The hand pulleys are thickened areas of the tendon sheath that provide support to movements of the hand such as flexion and extension, and provide tensile strength in activities such as bouldering and weightlifting. Each finger contains 5 annular pulleys (A1-5) and 3 cruciate pulleys (C1-5), and the thumb has one 2 annular pulleys. The pulleys allow forces to be used in the fingers in different angles, especially in gripping, and also allow for smoother gliding in the fingers.
Injuries to the hand pulleys can be quite debilitating, and are commonly caused by excessive tension to the finger in activities like martial arts and rock climbing. This occurs more often to the A2 pulley of the finger, on the ring finger of the hand, and in excessively flexed finger gripping. There may be an audible pop in the finger, followed by pain and bruising around the base of the finger. When an injury to the hand pulley occurs, it is often associated with great pain, difficulty to move the finger, and inflammation around the area. If the pulleys are ruptured, bowstringing will occur and the finger will be unable to move or use force due to the loss of ability to flex the fingers or grip due to the loss of support from the pulley.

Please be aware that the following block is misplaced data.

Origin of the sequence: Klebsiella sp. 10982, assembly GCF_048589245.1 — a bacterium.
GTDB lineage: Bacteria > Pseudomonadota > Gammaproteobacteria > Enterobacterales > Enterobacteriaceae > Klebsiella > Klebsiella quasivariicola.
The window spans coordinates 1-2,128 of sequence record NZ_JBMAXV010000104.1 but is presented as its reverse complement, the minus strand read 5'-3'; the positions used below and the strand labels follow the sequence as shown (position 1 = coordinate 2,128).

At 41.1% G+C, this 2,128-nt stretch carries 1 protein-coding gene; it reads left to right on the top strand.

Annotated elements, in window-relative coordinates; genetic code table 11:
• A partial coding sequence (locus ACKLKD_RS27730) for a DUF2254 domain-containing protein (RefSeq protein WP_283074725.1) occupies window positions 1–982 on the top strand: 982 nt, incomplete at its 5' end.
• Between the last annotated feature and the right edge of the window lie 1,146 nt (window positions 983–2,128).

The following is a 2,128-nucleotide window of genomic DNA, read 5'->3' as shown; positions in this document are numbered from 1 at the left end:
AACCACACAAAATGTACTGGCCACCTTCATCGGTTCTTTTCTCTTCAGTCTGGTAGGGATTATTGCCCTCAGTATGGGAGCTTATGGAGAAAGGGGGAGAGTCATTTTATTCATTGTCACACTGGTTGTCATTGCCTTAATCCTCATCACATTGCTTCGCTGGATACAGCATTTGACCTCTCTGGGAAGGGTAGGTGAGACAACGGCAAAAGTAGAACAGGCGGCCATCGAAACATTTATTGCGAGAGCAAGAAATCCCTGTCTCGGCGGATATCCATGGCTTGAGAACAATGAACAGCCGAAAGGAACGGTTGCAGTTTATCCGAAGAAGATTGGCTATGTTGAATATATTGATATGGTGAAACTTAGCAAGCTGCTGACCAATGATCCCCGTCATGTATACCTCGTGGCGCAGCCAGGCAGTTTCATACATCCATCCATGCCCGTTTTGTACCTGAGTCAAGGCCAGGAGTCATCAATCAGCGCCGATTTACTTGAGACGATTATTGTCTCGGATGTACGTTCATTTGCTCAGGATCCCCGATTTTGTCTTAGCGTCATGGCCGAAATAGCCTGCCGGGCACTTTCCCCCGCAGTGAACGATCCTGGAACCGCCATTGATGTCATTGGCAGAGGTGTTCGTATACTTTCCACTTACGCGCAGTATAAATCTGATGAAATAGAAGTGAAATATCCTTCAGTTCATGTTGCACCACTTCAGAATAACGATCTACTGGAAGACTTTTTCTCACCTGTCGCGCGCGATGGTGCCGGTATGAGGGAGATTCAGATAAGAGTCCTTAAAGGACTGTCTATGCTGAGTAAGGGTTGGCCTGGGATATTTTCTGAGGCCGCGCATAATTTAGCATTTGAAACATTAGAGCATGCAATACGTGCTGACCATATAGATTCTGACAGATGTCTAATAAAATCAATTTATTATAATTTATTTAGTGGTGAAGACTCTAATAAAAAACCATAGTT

Treatment to hand pulley injuries involves stopping the activity immediately, and to use ice and gentle exercises to reduce the swelling in the affected finger. As one recovers, they may prepare to return to the sport through strengthening finger flexion and improving finger mobility. Returning to the activity may involve taping the finger to act as a splint and provide support to the joint. More severe injuries may require surgical repair, taking much longer to recover and return to the activity.